Who is on a behavior support team?

Occupational Therapist

An occupational therapist (OT) plays a significant role in the behavior support team, particularly when addressing sensory and motor challenges. OTs evaluate an individual’s sensory processing abilities, fine and gross motor skills, and daily living skills. They help develop strategies and interventions to address sensory sensitivities, improve self-regulation, and enhance motor coordination. By supporting individuals in developing adaptive skills, OTs contribute to reducing challenging behaviors and promoting participation in various settings. For inclusive mental health behaviour support see here.


Parents or primary caregivers are essential members of the behavior support team. They possess a unique understanding of the individual’s history, preferences, and strengths. Collaborating with other team members, parents provide valuable insights into the individual’s home environment and daily routines. They play an active role in implementing behavior support plans and providing consistent support and reinforcement outside of the professional settings. Parents/caregivers also contribute to setting goals and monitoring progress, ensuring that the strategies implemented by the behavior support team are integrated into the individual’s daily life.

Additional Members

In some cases, depending on the specific needs of the individual, additional professionals may be included in the behavior support team. These may include:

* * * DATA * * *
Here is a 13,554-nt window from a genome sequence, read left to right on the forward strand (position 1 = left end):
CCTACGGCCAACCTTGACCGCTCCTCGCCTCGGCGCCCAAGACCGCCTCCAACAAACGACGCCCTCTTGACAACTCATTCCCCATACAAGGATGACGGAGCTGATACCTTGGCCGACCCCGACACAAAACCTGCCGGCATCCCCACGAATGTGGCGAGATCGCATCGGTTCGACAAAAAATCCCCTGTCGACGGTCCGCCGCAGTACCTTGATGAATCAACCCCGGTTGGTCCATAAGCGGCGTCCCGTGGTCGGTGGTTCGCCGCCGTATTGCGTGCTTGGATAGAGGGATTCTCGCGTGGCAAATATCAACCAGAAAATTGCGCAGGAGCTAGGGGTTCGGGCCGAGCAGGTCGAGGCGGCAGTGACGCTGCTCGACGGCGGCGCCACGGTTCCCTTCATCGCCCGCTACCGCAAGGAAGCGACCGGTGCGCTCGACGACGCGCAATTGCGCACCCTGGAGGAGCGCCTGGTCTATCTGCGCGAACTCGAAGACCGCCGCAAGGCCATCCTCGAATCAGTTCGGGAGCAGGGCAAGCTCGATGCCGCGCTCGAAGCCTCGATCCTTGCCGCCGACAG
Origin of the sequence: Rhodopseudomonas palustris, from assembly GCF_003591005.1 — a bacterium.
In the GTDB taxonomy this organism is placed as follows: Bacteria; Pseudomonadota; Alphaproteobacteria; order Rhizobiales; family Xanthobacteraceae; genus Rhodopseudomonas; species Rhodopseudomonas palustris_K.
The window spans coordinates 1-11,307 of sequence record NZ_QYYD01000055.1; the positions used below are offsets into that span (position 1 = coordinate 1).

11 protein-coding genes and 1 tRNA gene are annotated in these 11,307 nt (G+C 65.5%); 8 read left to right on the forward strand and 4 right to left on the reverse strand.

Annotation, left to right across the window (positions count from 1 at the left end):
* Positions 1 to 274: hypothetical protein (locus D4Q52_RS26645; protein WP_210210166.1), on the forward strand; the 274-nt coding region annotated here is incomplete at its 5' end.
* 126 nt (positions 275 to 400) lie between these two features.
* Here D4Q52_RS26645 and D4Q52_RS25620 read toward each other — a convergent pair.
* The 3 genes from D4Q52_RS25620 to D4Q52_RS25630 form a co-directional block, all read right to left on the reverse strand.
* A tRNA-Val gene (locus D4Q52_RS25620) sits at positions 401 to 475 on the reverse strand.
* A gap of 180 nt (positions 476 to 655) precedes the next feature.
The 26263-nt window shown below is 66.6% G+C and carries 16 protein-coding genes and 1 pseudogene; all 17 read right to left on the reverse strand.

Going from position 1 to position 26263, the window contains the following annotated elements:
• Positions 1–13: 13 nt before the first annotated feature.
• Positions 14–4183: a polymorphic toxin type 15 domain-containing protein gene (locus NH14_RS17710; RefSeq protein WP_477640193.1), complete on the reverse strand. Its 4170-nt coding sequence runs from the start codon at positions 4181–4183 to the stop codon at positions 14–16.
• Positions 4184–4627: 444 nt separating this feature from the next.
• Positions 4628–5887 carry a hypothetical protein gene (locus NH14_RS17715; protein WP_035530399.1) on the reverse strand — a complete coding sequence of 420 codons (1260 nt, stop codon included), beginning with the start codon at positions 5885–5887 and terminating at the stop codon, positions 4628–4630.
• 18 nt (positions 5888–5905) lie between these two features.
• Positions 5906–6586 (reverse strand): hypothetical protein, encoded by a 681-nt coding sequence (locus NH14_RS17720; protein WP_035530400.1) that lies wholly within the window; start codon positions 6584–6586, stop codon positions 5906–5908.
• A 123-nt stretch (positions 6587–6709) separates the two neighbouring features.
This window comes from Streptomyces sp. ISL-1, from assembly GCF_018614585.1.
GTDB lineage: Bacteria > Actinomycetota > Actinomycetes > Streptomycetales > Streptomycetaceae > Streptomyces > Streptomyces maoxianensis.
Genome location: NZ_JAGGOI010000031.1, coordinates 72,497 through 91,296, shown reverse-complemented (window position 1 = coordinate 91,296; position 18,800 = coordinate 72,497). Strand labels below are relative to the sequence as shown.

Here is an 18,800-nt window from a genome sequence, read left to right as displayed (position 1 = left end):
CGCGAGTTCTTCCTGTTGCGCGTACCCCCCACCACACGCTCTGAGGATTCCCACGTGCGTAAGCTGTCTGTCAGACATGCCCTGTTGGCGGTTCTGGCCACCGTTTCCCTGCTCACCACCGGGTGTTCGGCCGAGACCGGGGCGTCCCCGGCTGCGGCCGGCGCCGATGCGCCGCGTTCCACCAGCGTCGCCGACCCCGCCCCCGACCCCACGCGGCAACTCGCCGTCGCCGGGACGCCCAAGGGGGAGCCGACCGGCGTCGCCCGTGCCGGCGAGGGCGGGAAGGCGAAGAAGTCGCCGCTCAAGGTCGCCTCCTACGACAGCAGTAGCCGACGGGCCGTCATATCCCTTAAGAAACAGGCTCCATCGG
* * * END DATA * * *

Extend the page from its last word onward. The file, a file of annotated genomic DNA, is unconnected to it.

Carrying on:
Medical professionals: Medical doctors, psychiatrists, or nurse practitioners who can provide expertise on any underlying medical conditions or medication management related to behavior.
Physical therapist: If motor difficulties are a significant factor in the individual’s behavior, a physical therapist may join the team to address these challenges.
School counselor: School counselors can provide additional emotional support and guidance, as well as contribute to developing strategies for promoting positive mental health and well-being.
Applied behavior analysis (ABA) technicians: Under the supervision of a behavior analyst, ABA technicians assist in implementing behavior support plans and collecting data on progress.

 behavior support team

The composition of a behavior support team may vary depending on the specific needs and context of the individual receiving support. Collaboration and communication among team members are essential for the success of the behavior support plan. Regular meetings, sharing of information, and ongoing professional development ensure a cohesive approach that addresses the individual’s unique challenges comprehensively.

In conclusion, a behavior support team is composed of a multidisciplinary group of professionals who work together to understand and address challenging behaviors. From behavior analysts to special education teachers, psychologists, social workers, speech-language pathologists, occupational therapists, and parents/caregivers, each member brings a unique perspective and expertise to the team. By combining their knowledge and skills, the behavior support team can develop and implement effective strategies to support individuals in achieving positive behavioral outcomes and improving their overall quality of life.